The high road to high wages: Denmark's answer to the U.S. model

Original Reporting | By Mike Alberti |

Job satisfaction and mobility

Esbjerg also found that workers in many traditionally low-wage industries reported a high degree of job satisfaction. “They enjoy their jobs because they think of them as temporary,” he said. “The majority of people doing those jobs are students, who value the flexible work schedule. [Working in those occupations] is generally a choice…They are not forced into it by circumstance.”

An elaborate system of training programs was put in place to raise the qualifications of Danish workers. Currently, Denmark spends more on these policies, known formally as “active labor market policies,” than any other country in the OECD.

Entry-level jobs in the service industry are also characterized by a very high degree of mobility, Esbjerg added. This is partly due to the fact that, in most low-wage occupations, employers have implemented a system through which employees can enter the “management track” after a certain period of time. If someone without a college education works for a year in a supermarket, for example, he or she would then automatically be eligible to train for a better-paid management position, Esbjerg said.

Additionally, collective agreements usually stipulate that the employer must provide training for employees, either on-the-job or through the general education system. “We have always thought it was very important to include training in the agreements,” said Jan Kærra Rasmussen, chief economist at the Confederation of Danish Trade Unions. “That has always been a part of the deal.” Rasmussen said that the training component helps to ensure that employees have more options, so that they have the ability to leave their current jobs if they do not like them. That, in turn, puts pressure on employers to pay higher wages in order to retain employees.

“For those few workers who do make low wages, they will generally not make them for very long,” said Esbjerg.



More than 65 percent of Danish workers belong to a trade union, and the collective bargaining agreements negotiated by those unions effectively cover 80 to 90 percent of Danish workers. (In the United States, by contrast, only 11.9 percent of workers belong to unions.)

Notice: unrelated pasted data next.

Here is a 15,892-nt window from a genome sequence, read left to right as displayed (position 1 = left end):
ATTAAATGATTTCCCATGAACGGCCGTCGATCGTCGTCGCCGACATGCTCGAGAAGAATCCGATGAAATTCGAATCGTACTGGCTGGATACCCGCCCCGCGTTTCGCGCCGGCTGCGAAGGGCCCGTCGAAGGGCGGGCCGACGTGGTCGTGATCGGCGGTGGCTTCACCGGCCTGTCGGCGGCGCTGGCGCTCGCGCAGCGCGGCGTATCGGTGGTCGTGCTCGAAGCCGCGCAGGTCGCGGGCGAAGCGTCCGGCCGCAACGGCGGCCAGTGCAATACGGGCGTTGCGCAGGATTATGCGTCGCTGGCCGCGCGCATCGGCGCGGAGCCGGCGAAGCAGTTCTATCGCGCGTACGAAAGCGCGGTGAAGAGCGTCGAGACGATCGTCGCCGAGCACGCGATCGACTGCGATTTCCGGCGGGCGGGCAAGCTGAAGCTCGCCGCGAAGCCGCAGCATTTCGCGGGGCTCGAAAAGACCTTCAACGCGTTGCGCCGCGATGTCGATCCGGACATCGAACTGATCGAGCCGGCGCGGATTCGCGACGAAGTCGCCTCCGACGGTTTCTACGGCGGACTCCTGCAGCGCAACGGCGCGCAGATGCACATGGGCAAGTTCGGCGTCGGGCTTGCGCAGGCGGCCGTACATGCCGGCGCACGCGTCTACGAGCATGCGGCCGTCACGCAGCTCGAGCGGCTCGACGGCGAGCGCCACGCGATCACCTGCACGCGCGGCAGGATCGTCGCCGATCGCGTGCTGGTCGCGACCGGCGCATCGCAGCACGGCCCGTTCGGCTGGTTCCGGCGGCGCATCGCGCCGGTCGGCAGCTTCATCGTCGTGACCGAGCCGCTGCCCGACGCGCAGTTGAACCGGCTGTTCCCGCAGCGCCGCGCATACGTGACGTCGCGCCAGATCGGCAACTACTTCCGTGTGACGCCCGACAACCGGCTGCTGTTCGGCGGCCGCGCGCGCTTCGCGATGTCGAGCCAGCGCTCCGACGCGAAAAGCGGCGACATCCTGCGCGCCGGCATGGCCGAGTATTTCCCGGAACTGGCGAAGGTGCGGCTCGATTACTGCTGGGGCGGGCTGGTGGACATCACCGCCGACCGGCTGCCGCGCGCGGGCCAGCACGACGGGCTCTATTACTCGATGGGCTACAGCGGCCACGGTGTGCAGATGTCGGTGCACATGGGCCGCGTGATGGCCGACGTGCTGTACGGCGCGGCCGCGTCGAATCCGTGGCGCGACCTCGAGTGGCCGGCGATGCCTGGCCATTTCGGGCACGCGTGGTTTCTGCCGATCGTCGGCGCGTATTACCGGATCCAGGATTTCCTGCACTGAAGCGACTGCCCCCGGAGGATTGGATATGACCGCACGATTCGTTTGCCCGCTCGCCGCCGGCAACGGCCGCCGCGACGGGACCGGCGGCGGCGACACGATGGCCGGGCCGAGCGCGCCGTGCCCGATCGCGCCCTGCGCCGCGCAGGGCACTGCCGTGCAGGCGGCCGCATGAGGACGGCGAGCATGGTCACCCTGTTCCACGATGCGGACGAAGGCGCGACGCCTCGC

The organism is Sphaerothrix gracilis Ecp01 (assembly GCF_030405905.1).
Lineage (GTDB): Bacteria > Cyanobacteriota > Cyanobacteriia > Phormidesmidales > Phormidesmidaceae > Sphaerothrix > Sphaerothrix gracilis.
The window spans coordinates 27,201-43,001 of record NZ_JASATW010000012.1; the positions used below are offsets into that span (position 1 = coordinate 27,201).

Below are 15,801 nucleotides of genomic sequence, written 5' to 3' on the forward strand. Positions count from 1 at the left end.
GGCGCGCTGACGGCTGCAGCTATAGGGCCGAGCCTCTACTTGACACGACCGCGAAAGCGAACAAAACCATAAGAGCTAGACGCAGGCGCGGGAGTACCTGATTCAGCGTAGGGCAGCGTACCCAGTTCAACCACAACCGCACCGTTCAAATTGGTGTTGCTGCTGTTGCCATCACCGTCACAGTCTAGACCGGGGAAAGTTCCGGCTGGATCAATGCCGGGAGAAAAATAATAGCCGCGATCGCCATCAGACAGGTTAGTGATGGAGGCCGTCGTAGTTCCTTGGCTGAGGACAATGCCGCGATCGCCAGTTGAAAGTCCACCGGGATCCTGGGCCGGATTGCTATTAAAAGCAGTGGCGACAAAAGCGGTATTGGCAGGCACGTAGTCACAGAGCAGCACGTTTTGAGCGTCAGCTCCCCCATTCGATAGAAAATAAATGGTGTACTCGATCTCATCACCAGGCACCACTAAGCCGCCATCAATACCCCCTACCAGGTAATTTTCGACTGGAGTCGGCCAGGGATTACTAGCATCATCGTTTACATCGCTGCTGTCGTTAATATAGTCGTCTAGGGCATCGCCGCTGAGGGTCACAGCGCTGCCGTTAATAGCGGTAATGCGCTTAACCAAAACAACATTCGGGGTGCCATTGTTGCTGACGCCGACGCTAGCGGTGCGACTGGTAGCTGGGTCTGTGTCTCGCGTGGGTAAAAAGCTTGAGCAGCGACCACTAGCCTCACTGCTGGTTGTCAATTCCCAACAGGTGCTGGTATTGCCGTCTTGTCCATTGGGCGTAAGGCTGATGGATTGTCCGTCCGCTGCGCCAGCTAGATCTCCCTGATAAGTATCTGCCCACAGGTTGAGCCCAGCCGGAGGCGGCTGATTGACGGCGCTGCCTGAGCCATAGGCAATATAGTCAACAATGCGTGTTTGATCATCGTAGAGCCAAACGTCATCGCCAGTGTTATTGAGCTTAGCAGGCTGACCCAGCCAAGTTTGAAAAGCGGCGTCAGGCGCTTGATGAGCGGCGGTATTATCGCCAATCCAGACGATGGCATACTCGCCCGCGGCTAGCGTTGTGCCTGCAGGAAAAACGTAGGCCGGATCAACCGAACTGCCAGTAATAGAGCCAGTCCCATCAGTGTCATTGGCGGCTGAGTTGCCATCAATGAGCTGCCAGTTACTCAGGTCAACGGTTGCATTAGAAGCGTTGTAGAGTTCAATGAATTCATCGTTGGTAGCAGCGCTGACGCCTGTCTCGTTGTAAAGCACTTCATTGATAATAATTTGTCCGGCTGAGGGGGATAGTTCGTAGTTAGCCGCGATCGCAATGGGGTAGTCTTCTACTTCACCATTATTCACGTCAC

John Schmitt of CEPR and Esbjerg agreed that the high union density in Denmark was the largest factor contributing to high Danish wages.

What about McDonald’s?

A very high-profile example of social pressure being exerted by both employee and employer unions for the purpose of maintaining high labor standards occurred in the 1980s, when McDonald’s opened several franchises in Denmark but refused to sign a collective bargaining agreement with the union, the only fast-food chain to do so.

Unions demonstrated and called “solidarity strikes,” in which members of other unions were called upon to boycott the restaurants.

Additionally, the Danish employers’ association for the hotel and restaurant sector refused to let McDonald’s join the association until the company negotiated with the unions.

In 1989, McDonald’s relented, joined the employers’ association, and signed an agreement with the union. Rasmussen said that, while there have been some disputes over time, particularly about overtime pay, in general the collective agreements ensure that McDonald’s workers are paid a living wage.

“The key starting point has to be the unions,” Schmitt said. “That changes almost every political and economic calculation that you can make.”

Danish union leaders said that raising wages had been a long process. “We don’t expect wages to go up if companies are not making a profit,” said Lars Lyngse, international council at the United Federation of Danish Workers, another large Danish union. “But when they do make a profit, we are always sure that workers are getting a piece of that cake.”

Schmitt added that employers’ unions — large groups made up of individual employers that bargain collectively with the unions — also played a large and overlooked part. “There is a social pressure that comes into play,” he said. “If a business wants to join the employers’ organization but they pay low wages, then the organization might force them to pay higher wages because they are undercutting the other members” (see sidebar).

Though Denmark has no official minimum wage, the collective agreements often instate a de facto minimum for different types of workers, and are renegotiated ever two or three years. Additionally, several employers said that the high compensation that is offered through the unemployment system (which is also generally administered by the unions) force them to raise their wages in order to attract workers.

“There is always a discussion about whether we should have a minimum wage,” said Lyngse. “It makes sense for you to have it in the United States, but the unions are worried that it will become a maximum wage for the low-skill occupations here. We don’t want that. We want to be able to go up as high as we can.”


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